The real impact of technological innovation is often not felt until long after market introduction – particularly in emerging markets. Take the launch of the first mobile networks in sub-Saharan Africa in 1994 for example: the impact of affordable access granted by mobile technology was not felt until more than ten years later. We are at a similar juncture today with fibre optic technology. The first high-capacity, Open Access, undersea cable to reach countries in sub-Saharan Africa was launched in July 2009 with little fanfare. Today, more than a dozen undersea cables encircle the continent offering many terabits of digital capacity. The arrival of both capacity and competition on the shores of African countries has triggered a wave of investment in terrestrial fibre optic infrastructure to the point that virtually every African nation has at least one – and many have several – fibre-optic backbone connected to those undersea cables.
While much of the investment in fibre optic infrastructure has been spurred by the need to provide better, faster and cheaper backhaul for mobile networks, it also created an enabling environment for complementary last-mile solutions – a positive side effect for all. Previously, the cost of building a communication access network involved solving an array of expensive problems, from international backhaul, to national network access, middle and last mile challenges, as well as the diffusion and maintenance of access devices. Now, with the advent of local availability of Open Access fibre networks in primary and secondary cities in sub-Saharan Africa, new opportunities have opened up for access providers.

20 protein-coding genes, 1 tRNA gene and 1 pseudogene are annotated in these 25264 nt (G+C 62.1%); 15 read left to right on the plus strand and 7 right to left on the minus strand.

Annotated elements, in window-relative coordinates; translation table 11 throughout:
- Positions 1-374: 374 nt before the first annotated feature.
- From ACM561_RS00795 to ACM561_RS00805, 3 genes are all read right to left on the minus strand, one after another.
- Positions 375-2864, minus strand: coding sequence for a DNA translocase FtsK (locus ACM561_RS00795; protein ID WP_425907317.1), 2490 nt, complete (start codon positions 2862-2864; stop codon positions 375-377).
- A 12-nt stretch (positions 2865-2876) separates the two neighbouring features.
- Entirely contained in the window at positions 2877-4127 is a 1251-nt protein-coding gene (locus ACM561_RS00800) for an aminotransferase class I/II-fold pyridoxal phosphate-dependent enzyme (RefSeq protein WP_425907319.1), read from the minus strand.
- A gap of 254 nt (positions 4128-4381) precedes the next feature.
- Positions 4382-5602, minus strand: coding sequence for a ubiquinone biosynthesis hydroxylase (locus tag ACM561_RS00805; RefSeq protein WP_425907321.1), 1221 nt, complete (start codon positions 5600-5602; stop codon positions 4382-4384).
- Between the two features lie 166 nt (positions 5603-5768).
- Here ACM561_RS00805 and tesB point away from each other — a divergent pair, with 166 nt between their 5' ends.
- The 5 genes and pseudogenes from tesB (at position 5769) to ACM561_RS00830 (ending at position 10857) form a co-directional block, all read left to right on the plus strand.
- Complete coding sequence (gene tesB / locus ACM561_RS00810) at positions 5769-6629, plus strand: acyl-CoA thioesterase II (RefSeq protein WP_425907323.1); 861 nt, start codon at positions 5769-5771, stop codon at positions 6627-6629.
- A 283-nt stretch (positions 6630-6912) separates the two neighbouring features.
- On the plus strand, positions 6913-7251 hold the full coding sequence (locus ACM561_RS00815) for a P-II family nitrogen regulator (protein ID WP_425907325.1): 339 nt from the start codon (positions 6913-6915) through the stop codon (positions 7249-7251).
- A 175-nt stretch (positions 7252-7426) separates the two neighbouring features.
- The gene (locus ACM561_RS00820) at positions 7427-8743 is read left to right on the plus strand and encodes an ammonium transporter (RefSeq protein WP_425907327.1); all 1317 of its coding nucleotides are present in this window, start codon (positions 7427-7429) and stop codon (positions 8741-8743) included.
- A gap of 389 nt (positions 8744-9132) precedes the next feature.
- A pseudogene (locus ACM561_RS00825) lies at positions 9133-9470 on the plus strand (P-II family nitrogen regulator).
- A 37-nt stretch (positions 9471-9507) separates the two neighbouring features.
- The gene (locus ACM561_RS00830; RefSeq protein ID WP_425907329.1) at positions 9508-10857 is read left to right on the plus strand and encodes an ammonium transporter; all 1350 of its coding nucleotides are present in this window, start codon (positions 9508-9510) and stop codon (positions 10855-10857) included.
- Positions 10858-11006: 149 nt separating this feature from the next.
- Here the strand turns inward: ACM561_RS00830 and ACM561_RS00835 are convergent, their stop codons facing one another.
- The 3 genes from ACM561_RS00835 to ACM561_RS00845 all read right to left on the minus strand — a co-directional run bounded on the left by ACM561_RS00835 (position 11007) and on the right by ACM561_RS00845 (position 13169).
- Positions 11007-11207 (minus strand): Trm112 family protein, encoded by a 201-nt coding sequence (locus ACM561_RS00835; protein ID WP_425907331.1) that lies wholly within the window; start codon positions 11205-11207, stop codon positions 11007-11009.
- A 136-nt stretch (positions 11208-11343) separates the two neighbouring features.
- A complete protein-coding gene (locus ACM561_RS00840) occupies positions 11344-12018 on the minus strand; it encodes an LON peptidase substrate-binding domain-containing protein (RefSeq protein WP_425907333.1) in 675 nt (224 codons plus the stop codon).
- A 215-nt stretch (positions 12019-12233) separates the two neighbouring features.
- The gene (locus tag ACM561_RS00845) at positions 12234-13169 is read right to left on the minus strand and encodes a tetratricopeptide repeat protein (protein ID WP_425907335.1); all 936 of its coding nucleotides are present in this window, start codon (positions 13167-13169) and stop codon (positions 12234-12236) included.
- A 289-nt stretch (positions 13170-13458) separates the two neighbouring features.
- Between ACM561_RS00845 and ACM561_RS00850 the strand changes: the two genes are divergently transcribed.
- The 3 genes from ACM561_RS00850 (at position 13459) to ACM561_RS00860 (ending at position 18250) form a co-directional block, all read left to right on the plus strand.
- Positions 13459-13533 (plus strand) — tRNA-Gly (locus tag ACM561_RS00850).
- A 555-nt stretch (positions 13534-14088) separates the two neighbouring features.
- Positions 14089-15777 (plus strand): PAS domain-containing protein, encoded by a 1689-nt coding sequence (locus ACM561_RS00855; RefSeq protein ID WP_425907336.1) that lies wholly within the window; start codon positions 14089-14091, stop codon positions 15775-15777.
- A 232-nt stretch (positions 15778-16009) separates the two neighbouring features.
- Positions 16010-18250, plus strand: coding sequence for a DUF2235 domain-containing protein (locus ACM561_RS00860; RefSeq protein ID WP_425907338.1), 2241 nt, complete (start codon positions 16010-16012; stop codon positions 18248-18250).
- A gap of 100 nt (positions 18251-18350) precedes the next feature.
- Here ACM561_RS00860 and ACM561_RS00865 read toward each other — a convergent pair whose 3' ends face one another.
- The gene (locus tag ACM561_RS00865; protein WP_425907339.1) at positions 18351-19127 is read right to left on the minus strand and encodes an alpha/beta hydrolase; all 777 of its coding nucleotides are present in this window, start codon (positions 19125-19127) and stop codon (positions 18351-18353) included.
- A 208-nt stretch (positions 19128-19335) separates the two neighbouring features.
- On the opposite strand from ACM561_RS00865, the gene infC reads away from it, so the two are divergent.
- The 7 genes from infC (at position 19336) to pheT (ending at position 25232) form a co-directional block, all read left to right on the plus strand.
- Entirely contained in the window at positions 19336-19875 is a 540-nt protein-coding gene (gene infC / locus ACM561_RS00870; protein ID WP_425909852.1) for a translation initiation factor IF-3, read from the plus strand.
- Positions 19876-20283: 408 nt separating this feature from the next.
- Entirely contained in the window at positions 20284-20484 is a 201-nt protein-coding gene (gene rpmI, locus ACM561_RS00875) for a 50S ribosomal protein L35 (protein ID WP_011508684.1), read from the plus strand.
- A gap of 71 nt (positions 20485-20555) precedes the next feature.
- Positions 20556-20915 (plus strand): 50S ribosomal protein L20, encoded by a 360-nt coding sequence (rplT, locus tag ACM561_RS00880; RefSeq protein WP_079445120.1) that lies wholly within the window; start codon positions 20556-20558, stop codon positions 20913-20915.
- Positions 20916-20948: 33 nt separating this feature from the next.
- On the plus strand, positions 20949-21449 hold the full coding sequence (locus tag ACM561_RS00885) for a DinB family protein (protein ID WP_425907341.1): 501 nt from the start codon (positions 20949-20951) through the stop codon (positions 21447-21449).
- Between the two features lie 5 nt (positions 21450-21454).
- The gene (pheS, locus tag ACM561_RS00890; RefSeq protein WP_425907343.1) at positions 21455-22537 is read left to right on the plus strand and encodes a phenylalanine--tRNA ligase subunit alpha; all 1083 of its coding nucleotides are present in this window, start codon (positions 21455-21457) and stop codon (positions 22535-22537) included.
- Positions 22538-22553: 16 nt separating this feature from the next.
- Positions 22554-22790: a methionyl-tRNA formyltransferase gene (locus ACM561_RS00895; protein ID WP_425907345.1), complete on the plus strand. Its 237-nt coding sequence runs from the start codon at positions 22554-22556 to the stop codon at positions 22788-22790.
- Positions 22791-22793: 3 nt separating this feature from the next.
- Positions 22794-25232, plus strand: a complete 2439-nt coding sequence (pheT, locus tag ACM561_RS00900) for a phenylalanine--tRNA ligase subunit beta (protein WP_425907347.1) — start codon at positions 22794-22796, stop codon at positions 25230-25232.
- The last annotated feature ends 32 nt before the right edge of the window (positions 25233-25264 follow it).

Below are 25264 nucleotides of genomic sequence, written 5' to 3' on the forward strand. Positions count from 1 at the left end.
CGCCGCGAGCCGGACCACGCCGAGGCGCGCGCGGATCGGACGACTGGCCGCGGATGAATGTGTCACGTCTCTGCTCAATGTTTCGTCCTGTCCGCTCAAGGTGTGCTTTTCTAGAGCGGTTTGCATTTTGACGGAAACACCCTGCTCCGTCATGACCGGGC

This year has seen an explosion of non-mobile last-mile initiatives launched across the continent, from metropolitan WiFi networks, to TV White Space initiatives and Fibre To The Home (FTTH). Over the past year, eleven African countries announced major WiFi access initiatives, some in urban areas and townships like Project Isizwe in South Africa and Argon Telecom in Kenya, and some nationwide initiatives, such as in Mauritius and the Seychelles.
Newer access technologies like TV White Spaces also saw growth in 2015 with new pilots in Mozambique, Botswana, Mauritius, and Morocco. But perhaps the most interesting news was from Mawingu, a Kenyan TV White Space startup that began as a pilot in 2013, but last year, announced that it was negotiating a loan of four million dollars from the Overseas Private Investment Corporation (OPIC) to expand its network.
Finally, Fibre To The Home (FTTH) also took off in 2015, with six African countries announcing FTTH initiatives. South Africa stands out with multiple FTTH initiatives ranging from community-led projects such as Parkhurst in Johannesburg to business roll-outs from all the major operators.
All of this is great news for the evolution of affordable access as fibre networks open up the market for both technological and business-model innovation in the last mile. A more comprehensive review of African telecommunications infrastructure developments in 2015 can be found here.
Steve Song (@stevesong) is a wireless researcher with the Network Startup Resource Center (NSRC) where he works to develop strategies for expanding the utilization of wireless technologies through shared spectrum strategies to enable more Internet access in Africa and other emerging-market regions. Previously, Steve worked at the International Development Research Centre (IDRC), where he led the organization’s Information and Communication Technology for Development programme in Africa, funding research into the transformational potential of ICTs across the continent.